Standards New Zealand published NZS 3404.1:2009 Steel structures Standard – Part 1: Materials, fabrication, and construction in October 2009. We talked to two users of the Standard about the changes made in NZS 3404.1:2009 and how the document is used in their business.
- David Cooke, Technical Director – Structural at Beca Carter Hollings & Ferner, is a member of the committee that developed NZS 3404.1:2009.
- Malcolm Hammond, Managing Director at MJH Engineering was previously a user of NZS 3404:1997 and is a member of the committee that developed NZS 3404.1:2009. 'It was great to participate in the committee and to discuss the practical application of the Standard,' says Malcolm. 'It gave us the ability to have some input into the clarification of the Standard.'
Benefits, improvements, and new material
As mentioned in the October 2009 Touchstone article Part 1 of the revised steel structures Standard – soon to be published, NZS 3404.1:2009 includes significant new provisions and brings all the construction and fabrication material into a stand-alone document for users. We asked David and Malcolm to talk about the benefits of NZS 3404.1:2009 for users and for the sector, and the improvements from the 1997 version of NZS 3404.
David: NZS 3404.1:2009 addresses some of the areas that have always been problematic when designing and specifying, such as corrosion protection systems, material selection for seismic ductility, and even methods of achieving holding down bolt tolerance.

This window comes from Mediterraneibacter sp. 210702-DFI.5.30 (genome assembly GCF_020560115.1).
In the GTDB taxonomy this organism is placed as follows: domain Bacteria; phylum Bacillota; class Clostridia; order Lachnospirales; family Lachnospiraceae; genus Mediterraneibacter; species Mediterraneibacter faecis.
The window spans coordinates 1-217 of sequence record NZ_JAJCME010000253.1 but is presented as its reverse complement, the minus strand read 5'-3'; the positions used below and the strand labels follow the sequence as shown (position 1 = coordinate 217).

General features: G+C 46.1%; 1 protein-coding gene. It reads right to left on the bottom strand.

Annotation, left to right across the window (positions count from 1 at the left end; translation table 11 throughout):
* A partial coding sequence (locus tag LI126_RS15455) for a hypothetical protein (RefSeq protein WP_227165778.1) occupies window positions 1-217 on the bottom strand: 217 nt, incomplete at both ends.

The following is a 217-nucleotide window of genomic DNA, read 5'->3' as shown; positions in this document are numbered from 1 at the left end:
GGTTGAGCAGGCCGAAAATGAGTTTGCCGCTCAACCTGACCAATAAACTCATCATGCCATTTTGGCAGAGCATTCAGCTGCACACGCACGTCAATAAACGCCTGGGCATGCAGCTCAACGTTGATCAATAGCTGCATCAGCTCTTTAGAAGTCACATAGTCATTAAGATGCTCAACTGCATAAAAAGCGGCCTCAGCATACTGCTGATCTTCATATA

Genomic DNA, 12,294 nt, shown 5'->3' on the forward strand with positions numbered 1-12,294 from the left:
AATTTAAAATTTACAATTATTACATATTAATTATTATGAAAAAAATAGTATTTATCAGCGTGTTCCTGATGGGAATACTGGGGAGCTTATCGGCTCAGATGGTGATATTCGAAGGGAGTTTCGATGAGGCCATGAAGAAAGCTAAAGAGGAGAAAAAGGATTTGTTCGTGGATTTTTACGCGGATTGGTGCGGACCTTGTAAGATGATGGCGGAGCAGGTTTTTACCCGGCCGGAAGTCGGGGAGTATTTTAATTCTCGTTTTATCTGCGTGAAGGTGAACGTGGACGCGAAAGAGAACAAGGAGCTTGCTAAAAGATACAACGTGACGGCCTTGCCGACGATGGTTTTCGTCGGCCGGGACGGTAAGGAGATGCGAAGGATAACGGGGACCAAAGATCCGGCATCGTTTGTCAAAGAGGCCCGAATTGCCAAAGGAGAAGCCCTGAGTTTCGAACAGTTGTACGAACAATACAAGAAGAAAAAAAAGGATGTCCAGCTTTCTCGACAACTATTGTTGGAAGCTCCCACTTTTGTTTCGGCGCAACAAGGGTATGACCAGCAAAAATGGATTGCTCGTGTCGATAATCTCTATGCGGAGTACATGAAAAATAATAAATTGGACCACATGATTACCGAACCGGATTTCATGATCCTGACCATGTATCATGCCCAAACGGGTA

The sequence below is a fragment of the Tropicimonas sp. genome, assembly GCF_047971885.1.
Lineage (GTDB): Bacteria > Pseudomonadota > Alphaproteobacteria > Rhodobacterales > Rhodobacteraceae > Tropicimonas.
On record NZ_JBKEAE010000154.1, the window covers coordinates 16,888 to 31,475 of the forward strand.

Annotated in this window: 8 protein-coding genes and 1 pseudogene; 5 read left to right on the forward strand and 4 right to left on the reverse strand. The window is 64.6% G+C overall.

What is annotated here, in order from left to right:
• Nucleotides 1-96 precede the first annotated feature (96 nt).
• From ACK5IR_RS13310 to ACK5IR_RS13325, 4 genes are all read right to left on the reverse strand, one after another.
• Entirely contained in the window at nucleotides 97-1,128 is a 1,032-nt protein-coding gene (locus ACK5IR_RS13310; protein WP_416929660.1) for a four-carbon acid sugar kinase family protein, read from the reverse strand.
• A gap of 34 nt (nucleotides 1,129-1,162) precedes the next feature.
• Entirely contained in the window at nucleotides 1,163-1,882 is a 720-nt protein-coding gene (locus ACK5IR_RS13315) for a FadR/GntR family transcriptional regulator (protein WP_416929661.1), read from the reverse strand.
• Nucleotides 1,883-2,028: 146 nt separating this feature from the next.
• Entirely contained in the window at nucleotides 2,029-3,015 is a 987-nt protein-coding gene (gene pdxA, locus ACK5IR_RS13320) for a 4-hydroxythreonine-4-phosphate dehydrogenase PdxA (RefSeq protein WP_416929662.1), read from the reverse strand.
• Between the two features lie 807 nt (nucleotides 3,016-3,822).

This sector of the industry will be able to purchase and use just this one section of the Standard, to find the minimum requirements for materials, corrosion protection, fabrication, and erection. NZS 3404.1:2009 should become an easy reference for most small companies, as it is no longer necessary to purchase the full Standard.
The Standard now has much better correlation to construction tolerances applied across all materials (for example, concrete buildings), thus all parties should have a common understanding of tolerances and necessary allowances for erection.
The improved guidance and new material on selection of suitable steels for seismic ductility demand will give us more certainty when we design highly optimised ductile structures, and will also assist when considering alternative sourcing proposals from fabricators.
David outlined other general improvements are as follows.
- Weld testing is now consistently determined with reference to consequences of failure, and loads applied.
- Specific provisions for bridges have been added.
- Finish requirements for architectural exposed steel have been added.
- Tolerances are clarified.
- Construction provisions for composite construction are included.
Malcolm: The new materials, fabrication, and construction part is a big step forward. NZS 3404:1997 did not include basic information on protective coatings, zones, and what level of welding inspection was needed. There was a lot of confusion over those things. NZS 3404.1:2009 now includes protective coatings and zone map information. It's a far better document that we can work with every day and this is the biggest benefit for us as fabricators.